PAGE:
At Oxford, tradition is everything. But one of the prestigious British University's oldest and most central institutions is receiving an update, courtesy of the transgender community. The old laws governing the academic clothing to be worn by students--known as subfusc (devoid of brightness)--have been amended, and starting August 4, transgender students will be permitted to wear subfusc of either sex. Traditionally, male students were required to wear a dark suit and socks, black shoes, a white bow tie and a plain white shirt and collar, and female students a dark skirt or trousers, a white blouse, black stockings and a black ribbon tied in a bow at the neck--all of course under the bulky black gowns which gives scholars and faculty at the ancient school their peculiar shape. Previously, students desiring to wear clothing of the opposite sex had to apply for special permission from university proctors, but school officials say the new rules are designed to make transgender students feel more easeful and welcome. The Oxford LGBTQ Society's executive officer Jess Pumphrey told reporters, "In future there will be no need for transgender students to cross-dress to avoid being confronted by invigilators or disciplined during their exam." (An invigilator, by the way, is one who oversees exams to prevent the candidates from cheating--not some nefarious ghoul out of the Harry Potter series.) In the past decade or so, many schools this side of the pond have made similar efforts to make the experience of their transgender students more commodious. Grinnell College in Iowa added gender-neutral bathrooms and locker rooms to its facilities in 2011, in a move both praised and jeered in the U.S. Starting next fall, Catholic University in Washington is moving in the opposite direction, and will return to gender-segregated dorm rooms in a effort to cut down on binge drinking and casual sex. (Putting all the men together will surely stop those activities.)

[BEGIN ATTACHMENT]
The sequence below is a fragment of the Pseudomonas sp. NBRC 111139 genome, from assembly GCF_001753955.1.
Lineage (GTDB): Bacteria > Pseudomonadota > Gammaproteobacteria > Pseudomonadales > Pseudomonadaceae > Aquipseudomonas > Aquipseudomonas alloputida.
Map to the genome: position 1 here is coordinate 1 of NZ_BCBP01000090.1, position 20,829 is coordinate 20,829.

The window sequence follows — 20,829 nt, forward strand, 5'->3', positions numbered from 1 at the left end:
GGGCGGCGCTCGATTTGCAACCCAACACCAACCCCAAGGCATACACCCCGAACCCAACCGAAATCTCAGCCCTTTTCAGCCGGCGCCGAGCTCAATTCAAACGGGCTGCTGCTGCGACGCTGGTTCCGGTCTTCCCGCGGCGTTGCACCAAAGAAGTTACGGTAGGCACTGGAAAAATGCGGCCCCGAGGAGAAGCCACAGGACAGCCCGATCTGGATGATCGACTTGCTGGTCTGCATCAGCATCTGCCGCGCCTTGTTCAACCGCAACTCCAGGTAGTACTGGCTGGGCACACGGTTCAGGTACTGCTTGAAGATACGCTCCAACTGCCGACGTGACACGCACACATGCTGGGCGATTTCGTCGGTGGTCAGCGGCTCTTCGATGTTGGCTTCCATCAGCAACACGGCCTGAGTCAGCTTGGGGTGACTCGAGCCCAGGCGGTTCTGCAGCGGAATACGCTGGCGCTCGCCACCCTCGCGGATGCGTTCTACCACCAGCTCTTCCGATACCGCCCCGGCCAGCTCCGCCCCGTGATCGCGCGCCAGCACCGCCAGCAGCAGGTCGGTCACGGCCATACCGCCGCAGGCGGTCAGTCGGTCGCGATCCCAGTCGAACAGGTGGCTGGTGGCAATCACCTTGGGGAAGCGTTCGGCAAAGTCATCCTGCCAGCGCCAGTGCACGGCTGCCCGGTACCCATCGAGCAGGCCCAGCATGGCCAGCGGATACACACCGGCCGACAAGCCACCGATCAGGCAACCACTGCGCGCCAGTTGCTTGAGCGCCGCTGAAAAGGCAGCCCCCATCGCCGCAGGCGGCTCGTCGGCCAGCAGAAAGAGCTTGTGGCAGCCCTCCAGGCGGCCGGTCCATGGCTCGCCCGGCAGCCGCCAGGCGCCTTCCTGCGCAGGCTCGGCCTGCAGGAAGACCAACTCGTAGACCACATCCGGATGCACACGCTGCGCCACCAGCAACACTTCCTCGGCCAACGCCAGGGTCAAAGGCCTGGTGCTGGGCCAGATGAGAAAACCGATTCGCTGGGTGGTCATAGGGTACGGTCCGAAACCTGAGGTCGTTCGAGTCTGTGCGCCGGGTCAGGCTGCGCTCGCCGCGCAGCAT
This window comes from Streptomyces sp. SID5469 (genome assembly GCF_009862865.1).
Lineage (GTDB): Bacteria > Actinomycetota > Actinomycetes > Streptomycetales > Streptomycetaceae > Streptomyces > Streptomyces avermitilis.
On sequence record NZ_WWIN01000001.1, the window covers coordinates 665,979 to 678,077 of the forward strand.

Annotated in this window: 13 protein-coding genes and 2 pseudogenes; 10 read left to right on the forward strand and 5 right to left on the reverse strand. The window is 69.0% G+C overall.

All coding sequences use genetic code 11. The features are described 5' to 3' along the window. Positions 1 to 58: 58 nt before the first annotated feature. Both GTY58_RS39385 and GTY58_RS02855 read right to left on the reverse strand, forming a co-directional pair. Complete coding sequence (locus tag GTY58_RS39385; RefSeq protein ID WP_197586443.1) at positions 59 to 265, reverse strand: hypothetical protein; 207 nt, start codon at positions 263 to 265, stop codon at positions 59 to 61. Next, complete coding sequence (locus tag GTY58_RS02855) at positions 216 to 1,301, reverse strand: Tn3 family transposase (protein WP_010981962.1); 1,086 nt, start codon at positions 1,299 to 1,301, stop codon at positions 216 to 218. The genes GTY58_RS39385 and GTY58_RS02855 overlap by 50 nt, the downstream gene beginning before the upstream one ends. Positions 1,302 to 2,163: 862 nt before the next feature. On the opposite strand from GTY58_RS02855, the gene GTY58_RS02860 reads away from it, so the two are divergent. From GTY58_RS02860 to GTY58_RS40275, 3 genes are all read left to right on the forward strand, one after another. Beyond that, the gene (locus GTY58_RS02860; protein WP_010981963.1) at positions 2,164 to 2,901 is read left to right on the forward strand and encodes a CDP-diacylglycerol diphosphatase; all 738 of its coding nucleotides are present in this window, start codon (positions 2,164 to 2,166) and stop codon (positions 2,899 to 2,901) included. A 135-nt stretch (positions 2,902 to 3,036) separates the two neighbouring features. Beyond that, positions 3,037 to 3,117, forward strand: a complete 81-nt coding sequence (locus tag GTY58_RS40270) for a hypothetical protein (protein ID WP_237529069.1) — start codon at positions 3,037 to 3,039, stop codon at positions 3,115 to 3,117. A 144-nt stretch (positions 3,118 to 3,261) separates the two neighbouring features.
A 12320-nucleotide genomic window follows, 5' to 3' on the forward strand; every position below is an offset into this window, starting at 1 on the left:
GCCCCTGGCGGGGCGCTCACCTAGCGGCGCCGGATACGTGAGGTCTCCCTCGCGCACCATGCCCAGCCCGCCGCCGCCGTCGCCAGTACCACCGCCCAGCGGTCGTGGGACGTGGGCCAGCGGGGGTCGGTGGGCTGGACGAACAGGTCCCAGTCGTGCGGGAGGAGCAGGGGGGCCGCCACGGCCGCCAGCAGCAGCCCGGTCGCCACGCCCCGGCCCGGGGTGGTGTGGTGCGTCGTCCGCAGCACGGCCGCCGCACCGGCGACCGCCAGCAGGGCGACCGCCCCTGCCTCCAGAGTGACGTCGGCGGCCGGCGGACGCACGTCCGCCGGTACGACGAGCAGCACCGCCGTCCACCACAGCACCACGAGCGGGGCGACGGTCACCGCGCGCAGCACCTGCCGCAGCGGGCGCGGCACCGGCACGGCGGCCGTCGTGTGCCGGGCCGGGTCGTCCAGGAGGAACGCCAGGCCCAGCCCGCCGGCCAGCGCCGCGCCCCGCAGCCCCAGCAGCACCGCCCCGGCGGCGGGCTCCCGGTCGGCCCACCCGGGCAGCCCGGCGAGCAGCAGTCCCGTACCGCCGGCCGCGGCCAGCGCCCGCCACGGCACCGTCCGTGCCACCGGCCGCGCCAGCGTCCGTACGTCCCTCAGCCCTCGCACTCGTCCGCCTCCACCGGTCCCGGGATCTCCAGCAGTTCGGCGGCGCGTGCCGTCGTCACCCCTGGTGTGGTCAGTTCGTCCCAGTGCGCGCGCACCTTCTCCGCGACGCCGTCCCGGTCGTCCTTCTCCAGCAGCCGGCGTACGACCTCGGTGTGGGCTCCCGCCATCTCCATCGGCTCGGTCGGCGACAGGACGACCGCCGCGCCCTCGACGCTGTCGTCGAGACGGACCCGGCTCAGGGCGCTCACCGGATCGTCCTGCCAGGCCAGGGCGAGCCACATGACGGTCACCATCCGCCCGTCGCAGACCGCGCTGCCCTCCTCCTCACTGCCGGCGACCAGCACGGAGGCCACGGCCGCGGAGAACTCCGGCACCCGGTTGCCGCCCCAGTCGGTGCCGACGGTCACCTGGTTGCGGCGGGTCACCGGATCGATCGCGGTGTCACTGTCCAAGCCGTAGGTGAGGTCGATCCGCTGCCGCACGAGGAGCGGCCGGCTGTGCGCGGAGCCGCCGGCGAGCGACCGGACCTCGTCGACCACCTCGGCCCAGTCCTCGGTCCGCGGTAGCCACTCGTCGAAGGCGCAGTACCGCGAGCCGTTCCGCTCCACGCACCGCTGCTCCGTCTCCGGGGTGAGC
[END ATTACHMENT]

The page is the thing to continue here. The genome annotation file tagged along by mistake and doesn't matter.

But tradition is by no means dead at Oxford. Transgender costume at exam time is one thing, but comportment still matters. Just this May, students were excoriated for the "slovenly practice" of taking breakfast in the dining hall--in their pajamas.
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